Thoughts

Fool’s Paradise

Wednesday, April 1st, 2009

April Fools Day has been around for quite along time, with a reference in the Canterbury Tales written around 1400.  However, it seems that the birth of the Internet rejuvenated the practice of distributing misleading information all in the name of humor.

I have only been up for a few hours, but I already have stumbled upon (but I don’t actually use StumbleUpon) several hoaxes, and some I wish were true –

  1. IE 8.1 to support Firefox add ons from Smashing Magazine
  2. Verizon’s New Look on Brand New
  3. 2012’s Olympic Typeface announced on CR Blog
  4. Gmail’s Autopilot
  5. Warner Bros to purchase site where pirated media is offered
  6. Guardian to switch to publish only via Twitter
  7. The Banning of Helvetica in Europe on Dirty Mouse
  8. Purpose of Conficker Worm Uncovered on The Web Standards Project
  9. New US Dollar Symbol on Typophile
  10. Upside-down YouTube

Clearly today is not a day for the gullible to be online. Check back, as I am sure the hoaxes will continue.

Update: TechCrunch is doing a way better job at collecting these.

How Film Can Hurt Design

Monday, March 23rd, 2009

Over the weekend, I went out and enjoyed the rare treat of a night at the cinema. “I Love You, Man” with Paul Rudd and Jason Segal provided a decent level of amusement with a bevy of awkward moments now common to American comedies.

Unfortunately, the film also contained on of my greatest pet peeves: misrepresentation of the graphic design profession. The entertainment media loves to perpetrate myths and falsehoods about a variety of professions, as I am sure any student of science will point out the host of fallacies within the latest disaster pic. However, I find that creative media professionals pop up in more than our fair share of television shows and films.

Often the creative career of the character just acts as background and affects the plot in a limited manner. “I Love You, Man” does not fall into this category, and as such the following does contain spoilers for those of you who have not seen the movie. This particular graphics related transgression impacts the design profession at the very crux of frequent problems, client provided files.

In one scene, Segal’s character photographed the groom-to-be Rudd using an iPhone. How is that for product placement? Now here is where things get tricky, the phone’s 2 megapixel images are then used to produce crisp and clean billboards. This may seem like a small issue, but frequently I receive similar quality images from clients who believe this acceptable for print use. Perhaps next time I object to using such small shots I’ll hear that they saw it can be done in a movie.

But as professionals how to we resolve this issue? Clearly the answer is open communication with clients to educate them about the needs involved with the production of their work. Sometimes, all I need to provide is a gentle reminder that 300 dpi is best, and that, no, it does not work if you simply change the resolution setting in your image editing software.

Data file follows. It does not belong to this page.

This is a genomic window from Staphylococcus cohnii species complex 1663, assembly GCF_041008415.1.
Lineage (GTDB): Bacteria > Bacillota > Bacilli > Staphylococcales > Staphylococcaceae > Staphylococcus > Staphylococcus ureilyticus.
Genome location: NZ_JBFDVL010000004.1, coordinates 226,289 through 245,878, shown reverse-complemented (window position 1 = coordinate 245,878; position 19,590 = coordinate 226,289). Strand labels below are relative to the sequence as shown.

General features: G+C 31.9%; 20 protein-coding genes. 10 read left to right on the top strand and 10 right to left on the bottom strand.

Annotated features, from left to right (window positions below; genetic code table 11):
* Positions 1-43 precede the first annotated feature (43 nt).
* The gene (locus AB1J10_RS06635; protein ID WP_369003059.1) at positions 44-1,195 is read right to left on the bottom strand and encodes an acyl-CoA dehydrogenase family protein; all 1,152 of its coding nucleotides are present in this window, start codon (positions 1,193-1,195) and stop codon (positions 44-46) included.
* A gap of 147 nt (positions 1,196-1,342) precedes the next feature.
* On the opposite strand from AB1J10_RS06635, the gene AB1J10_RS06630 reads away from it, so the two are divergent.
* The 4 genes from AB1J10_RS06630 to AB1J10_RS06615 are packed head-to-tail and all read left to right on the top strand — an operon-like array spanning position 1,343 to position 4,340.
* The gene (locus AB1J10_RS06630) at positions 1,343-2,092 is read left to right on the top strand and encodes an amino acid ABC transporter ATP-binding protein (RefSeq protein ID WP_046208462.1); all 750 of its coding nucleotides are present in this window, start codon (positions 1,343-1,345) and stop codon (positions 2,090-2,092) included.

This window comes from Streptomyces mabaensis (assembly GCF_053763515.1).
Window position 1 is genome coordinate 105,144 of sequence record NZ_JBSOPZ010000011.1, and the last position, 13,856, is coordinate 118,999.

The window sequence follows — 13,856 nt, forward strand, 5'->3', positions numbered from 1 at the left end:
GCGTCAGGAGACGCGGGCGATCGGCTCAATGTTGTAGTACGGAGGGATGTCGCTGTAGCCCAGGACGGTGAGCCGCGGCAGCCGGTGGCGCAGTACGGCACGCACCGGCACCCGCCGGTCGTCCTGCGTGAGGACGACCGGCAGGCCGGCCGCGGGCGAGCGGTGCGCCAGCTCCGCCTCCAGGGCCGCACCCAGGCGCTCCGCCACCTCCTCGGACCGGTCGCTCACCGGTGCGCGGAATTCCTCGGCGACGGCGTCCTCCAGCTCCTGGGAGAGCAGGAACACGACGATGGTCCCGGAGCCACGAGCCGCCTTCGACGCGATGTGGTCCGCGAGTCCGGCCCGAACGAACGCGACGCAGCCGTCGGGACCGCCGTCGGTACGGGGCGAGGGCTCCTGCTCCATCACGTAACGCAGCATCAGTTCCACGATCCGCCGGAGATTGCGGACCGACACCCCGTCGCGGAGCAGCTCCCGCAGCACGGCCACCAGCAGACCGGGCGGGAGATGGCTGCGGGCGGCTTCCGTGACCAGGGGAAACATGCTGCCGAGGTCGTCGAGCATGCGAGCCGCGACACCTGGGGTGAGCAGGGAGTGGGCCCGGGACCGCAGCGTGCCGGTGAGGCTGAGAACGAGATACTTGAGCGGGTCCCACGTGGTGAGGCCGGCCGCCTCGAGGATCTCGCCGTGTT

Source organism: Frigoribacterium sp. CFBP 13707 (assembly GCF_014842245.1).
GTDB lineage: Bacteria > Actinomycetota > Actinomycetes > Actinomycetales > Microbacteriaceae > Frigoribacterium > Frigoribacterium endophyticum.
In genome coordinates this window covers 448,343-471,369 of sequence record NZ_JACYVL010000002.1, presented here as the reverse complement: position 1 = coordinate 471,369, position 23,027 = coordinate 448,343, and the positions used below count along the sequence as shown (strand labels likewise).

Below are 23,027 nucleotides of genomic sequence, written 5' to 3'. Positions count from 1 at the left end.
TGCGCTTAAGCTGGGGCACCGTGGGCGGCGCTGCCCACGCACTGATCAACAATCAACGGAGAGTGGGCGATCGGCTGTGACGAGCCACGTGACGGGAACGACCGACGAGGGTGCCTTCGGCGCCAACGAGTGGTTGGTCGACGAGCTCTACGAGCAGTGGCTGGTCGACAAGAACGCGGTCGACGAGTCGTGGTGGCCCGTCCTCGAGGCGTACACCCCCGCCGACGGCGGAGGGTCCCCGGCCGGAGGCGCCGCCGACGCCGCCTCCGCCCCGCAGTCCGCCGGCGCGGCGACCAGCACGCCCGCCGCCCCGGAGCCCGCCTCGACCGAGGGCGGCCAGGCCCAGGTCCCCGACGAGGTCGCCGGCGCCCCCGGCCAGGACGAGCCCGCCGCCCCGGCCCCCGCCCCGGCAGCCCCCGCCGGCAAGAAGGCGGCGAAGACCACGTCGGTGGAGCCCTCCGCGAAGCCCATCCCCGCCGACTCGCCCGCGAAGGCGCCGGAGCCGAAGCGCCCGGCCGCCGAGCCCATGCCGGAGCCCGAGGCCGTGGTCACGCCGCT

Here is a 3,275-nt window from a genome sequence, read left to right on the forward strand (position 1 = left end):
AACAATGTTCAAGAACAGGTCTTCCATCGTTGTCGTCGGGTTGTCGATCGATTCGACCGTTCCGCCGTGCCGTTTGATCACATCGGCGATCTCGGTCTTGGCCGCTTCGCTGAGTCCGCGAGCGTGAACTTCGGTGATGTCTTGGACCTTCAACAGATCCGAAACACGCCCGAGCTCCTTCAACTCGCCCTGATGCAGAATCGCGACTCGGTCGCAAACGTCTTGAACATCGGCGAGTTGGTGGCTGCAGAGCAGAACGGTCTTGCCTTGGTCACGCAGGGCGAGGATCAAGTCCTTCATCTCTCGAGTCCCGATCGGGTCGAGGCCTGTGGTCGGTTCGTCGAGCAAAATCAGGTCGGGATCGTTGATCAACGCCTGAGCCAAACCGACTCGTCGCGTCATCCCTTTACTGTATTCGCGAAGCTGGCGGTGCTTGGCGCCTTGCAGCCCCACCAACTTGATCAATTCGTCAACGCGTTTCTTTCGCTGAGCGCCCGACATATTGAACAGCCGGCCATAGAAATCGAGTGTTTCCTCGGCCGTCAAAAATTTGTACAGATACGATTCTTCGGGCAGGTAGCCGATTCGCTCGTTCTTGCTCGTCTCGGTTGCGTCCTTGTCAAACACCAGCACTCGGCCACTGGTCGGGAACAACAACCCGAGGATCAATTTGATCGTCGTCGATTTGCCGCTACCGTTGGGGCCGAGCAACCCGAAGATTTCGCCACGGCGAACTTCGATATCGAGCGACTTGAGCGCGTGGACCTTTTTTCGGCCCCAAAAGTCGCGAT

Any thoughts on other creatives in film that portray a false image of the profession?

Contest – Best WordPress Design

Thursday, March 12th, 2009

Over at WPWebHost they are searching for the best designed site supported by WordPress.  Now, I know my site isn’t perfect. And really the new version is not completely solid, but I have decided to throw my hat into the ring.

However, I have a bit of a problem.  I am unsure as to which category to submit my entry.  The five options are:

  1. Best Clean & Minimalist
  2. Best Retro & Vintage
  3. Best Grunge
  4. Best Hand-Drawing Style
  5. Best Modern & Elegant

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WordPress, CSS and Cross Browser Display

Friday, March 6th, 2009

Well yesterday I finally was satisfied enough with the updated version of my site to upload.  Of course, the result was not the nice and easy transfer that I was expecting since I decided to transfer my site to using WordPress as a CMS. All archived blog images broke, none of my links transferred, permalinks weren’t working; it was just an irritating time sink.

Obviously there is still work to do, such as adding my portfolio pieces, but what became most irritating was the fact that Safari was ignoring font-family, background, well generally everything on the body styling, when it appeared quite fine in Firefox, and Opera.

I spent the morning searching for a solution. I could find nothing about Safari ignoring font-family, which for me was the more important issue. I should have considered that the problem stemmed from the fact that all body styles were being neglected.

After a little experimentation, I found the root of the problem. WordPress’ theme information in style.css.

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5 People

Thursday, March 5th, 2009

The first five people to respond to this entry will get something made by me! This includes, but is not limited to, crafty items, an illustration, a matted photograph, and similar.  But it will be completely my choice, made just for you. There are a few little addendums:

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